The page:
Forests13 and a mechanism to tackle emissions from
deforestation and forest degradation adopted under the
UN Framework Convention on Climate Change.
Whatever the merits of these various strategies, the
fact is that throughout the period of their application
in the 1990s and 2000s, rapid deforestation per-
sisted.14 At the current rate of loss, tropical rainforests
could disappear within 100 years.15 In response to con-
tinued forest loss, interest grew around the turn of the
millennium in the possibility of indirectly addressing
deforestation by focusing on trade in illegal timber.16
Restricting imports to allow only timber that complies
with the relevant laws of the country in which it was
harvested should, in principle, eliminate illegal har-
vests driven by foreign demand and reduce the contri-
bution of illegal logging to deforestation. Of course,
deforestation could continue even if all logging were
done legally, but eradicating illegality from the sector
would at least enhance the ability of governments to
require sustainable practices.
The European Union (EU) has taken a leading role in
the effort to create a market for legal timber, enact-
ing the Forest Law Enforcement, Governance and
Trade (FLEGT) licensing scheme17 and the EU Timber
Regulation (EUTR),18 which respectively create volun-
tary and compulsory regimes for assuring the legality
of imported timber. Fundamentally, the EUTR bans
the import of illegal timber and requires importers
to conduct due diligence to ensure that the timber
products in which they trade have legal origins.19
FLEGT licensing provides timber-exporting countries a
means of sidestepping these burdensome due diligence
requirements,20 which could harm the competitiveness
of their timber.
The EUTR is a ‘potentially powerful tool to help the
EU exclude illegal timber from its markets, and so
contribute to its broader objectives of environmental
protection and sustainable development’.21 As the
EU accounts for about 40% of global forest product
imports,22 it has substantial potential to influence the
global timber trade through domestic legislation.
However, the Regulation’s value to the struggle against
illegal logging depends on its ability to withstand chal-
lenge in the World Trade Organization (WTO). The ban
on illegal timber potentially violates two treaties which
the WTO administers: the Agreement on Technical Bar-
riers to Trade (TBT) and the General Agreement on
Tariffs and Trade (GATT). WTO tribunals have never
confronted a regulation quite like the EUTR. Unlike
previously litigated regulations, the EUTR seeks to limit
trade on the basis of foreign definitions of legality
rather than imposing its own substantive requirements.
There is a plausible argument that such an approach
constitutes an impermissible restriction on trade,
which, if borne out, could put the EU’s illegal logging
efforts at risk.
This article analyzes the consistency of the EUTR with
WTO law, arguing that there is a case to be made that
the Regulation violates the GATT. First, it briefly
outlines the development of policy and regulatory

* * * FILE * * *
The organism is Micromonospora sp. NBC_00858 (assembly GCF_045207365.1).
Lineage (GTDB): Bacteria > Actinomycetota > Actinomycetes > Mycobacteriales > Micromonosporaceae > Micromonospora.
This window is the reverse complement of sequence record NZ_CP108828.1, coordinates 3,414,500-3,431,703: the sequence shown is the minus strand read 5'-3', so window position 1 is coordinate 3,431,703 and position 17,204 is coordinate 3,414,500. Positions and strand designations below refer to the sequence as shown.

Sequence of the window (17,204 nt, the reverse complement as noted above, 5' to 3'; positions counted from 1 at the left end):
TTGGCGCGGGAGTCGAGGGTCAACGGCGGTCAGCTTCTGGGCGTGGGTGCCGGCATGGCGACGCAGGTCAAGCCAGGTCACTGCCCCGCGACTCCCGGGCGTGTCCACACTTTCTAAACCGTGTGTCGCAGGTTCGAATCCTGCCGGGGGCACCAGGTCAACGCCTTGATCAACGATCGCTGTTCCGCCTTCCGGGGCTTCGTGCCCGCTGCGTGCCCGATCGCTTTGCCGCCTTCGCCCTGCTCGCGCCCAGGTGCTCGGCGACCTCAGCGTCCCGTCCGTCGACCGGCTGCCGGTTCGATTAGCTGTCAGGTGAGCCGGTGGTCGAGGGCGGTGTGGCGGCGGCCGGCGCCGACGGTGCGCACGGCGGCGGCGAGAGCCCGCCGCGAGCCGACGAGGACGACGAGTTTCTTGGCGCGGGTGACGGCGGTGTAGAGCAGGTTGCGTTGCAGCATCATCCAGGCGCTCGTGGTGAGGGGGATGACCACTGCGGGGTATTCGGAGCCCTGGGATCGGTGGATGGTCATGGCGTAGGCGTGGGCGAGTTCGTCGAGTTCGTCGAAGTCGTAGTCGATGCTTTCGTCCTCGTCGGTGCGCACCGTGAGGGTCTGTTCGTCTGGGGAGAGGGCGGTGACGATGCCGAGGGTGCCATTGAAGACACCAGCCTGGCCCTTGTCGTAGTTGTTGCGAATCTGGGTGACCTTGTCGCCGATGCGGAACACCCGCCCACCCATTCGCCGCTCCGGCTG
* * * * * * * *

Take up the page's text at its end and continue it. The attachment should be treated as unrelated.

responses to the problem of illegal logging, culminating
in the promulgation of the EUTR. Next, it analyzes the
EUTR with a view to highlighting provisions that poten-
tially conflict with international trade law. The follow-
ing section analyzes relevant elements of this body of
law, arguing that the EUTR is not subject to the TBT,
but that although it probably does not violate the GATT,
it raises novel legal questions that could plausibly result
in a finding to the opposite effect. The concluding
section summarizes the article’s main findings.
DEVELOPMENT OF THE EU’S
ILLEGAL LOGGING REGULATORY
International attention first turned to the problem of
illegal logging in the late 1990s,23 but early initiatives
involved limited binding commitments. The Group of 8
(G8) released an Action Programme on Forests in 1998,
which did little more than oblige G8 members to
13 Non-legally Binding Instrument on All Types of Forests (UNGA
Resolution A/RES/62/98, 17 December 2007).
14 Global net deforestation between 1990 and 2000 is estimated at
8.3 million ha per year, or an annual loss of 0.2% of the remaining
forest area. The rate of loss between 2000 and 2010 declined to 5.2
million ha per year, but this still represented an annual net loss of ‘an
area slightly bigger than the size of Costa Rica’. Food and Agriculture
Organization (FAO) of the United Nations, Global Forest Resources
Assessment 2010 (FAO, 2010), at 15–17.
15 See National Geographic, n. 1 above.
16 See D. Brown et al., n. 6 above, at 5–6.
ment of a FLEGT Licensing Scheme for Imports of Timber into the
European Community,  OJ L347/1, Article 4.1.
Obligations of Operators Who Place Timber and Timber Products on
the Market,  OJ L295/23.
19 Ibid., Articles 4.1 and 6.1.
20 Ibid., Article 3.
21 J. Buckrell and A. Hoare, Controlling Illegal Logging: Implementa-
tion of the EU Timber Regulation (Chatham House, 2011), found at:
22 In 2008, 2009 and 2010, respectively, the EU accounted for 45%,
43% and 41% of global forest product imports. FAO, ‘Forestry Trade
Flows’, FAOSTAT database, found at: http://faostat.fao.org/site/628/
default.aspx>. However, only 20% of timber imports come from tropi-
cal countries, and this proportion is declining rapidly because of the
economic downturn in Europe and increasing barriers to trade in
tropical timber products. See UN Economic Commission for Europe
and FAO, Forest Products Annual Market Review, 2012–2013 (UN,
23 See D. Brown et al., n. 6 above, at 6.
RECIEL 23 (2) 2014 EUROPEAN UNION TIMBER REGULATION: IS IT LEGAL?
© 2014 John Wiley & Sons Ltd